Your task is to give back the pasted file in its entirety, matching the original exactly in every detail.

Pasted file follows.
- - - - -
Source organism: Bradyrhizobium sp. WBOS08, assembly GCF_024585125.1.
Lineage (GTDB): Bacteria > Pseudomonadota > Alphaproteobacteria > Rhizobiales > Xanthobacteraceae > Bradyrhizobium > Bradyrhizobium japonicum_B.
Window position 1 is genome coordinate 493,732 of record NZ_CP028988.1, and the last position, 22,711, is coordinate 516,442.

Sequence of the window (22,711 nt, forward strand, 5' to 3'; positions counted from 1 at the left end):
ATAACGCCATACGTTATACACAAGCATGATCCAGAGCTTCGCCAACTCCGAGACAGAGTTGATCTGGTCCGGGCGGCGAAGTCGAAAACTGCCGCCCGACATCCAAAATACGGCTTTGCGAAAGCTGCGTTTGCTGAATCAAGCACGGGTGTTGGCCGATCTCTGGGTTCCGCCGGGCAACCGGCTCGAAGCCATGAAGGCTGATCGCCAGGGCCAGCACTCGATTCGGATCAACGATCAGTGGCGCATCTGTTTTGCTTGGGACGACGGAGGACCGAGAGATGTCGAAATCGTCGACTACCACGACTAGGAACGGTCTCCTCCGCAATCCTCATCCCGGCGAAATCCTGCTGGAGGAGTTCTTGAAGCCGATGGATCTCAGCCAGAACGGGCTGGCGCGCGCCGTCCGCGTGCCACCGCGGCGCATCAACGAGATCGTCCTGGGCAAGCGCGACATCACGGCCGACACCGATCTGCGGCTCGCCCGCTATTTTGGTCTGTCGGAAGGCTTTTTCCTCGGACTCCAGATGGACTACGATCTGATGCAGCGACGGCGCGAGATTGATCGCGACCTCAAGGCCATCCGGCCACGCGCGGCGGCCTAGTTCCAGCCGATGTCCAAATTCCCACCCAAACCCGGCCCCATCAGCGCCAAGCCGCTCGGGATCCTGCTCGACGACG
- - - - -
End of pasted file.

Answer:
Source organism: Bradyrhizobium sp. WBOS08, assembly GCF_024585125.1.
Lineage (GTDB): Bacteria > Pseudomonadota > Alphaproteobacteria > Rhizobiales > Xanthobacteraceae > Bradyrhizobium > Bradyrhizobium japonicum_B.
Window position 1 is genome coordinate 493,732 of record NZ_CP028988.1, and the last position, 22,711, is coordinate 516,442.

Sequence of the window (22,711 nt, forward strand, 5' to 3'; positions counted from 1 at the left end):
ATAACGCCATACGTTATACACAAGCATGATCCAGAGCTTCGCCAACTCCGAGACAGAGTTGATCTGGTCCGGGCGGCGAAGTCGAAAACTGCCGCCCGACATCCAAAATACGGCTTTGCGAAAGCTGCGTTTGCTGAATCAAGCACGGGTGTTGGCCGATCTCTGGGTTCCGCCGGGCAACCGGCTCGAAGCCATGAAGGCTGATCGCCAGGGCCAGCACTCGATTCGGATCAACGATCAGTGGCGCATCTGTTTTGCTTGGGACGACGGAGGACCGAGAGATGTCGAAATCGTCGACTACCACGACTAGGAACGGTCTCCTCCGCAATCCTCATCCCGGCGAAATCCTGCTGGAGGAGTTCTTGAAGCCGATGGATCTCAGCCAGAACGGGCTGGCGCGCGCCGTCCGCGTGCCACCGCGGCGCATCAACGAGATCGTCCTGGGCAAGCGCGACATCACGGCCGACACCGATCTGCGGCTCGCCCGCTATTTTGGTCTGTCGGAAGGCTTTTTCCTCGGACTCCAGATGGACTACGATCTGATGCAGCGACGGCGCGAGATTGATCGCGACCTCAAGGCCATCCGGCCACGCGCGGCGGCCTAGTTCCAGCCGATGTCCAAATTCCCACCCAAACCCGGCCCCATCAGCGCCAAGCCGCTCGGGATCCTGCTCGACGACG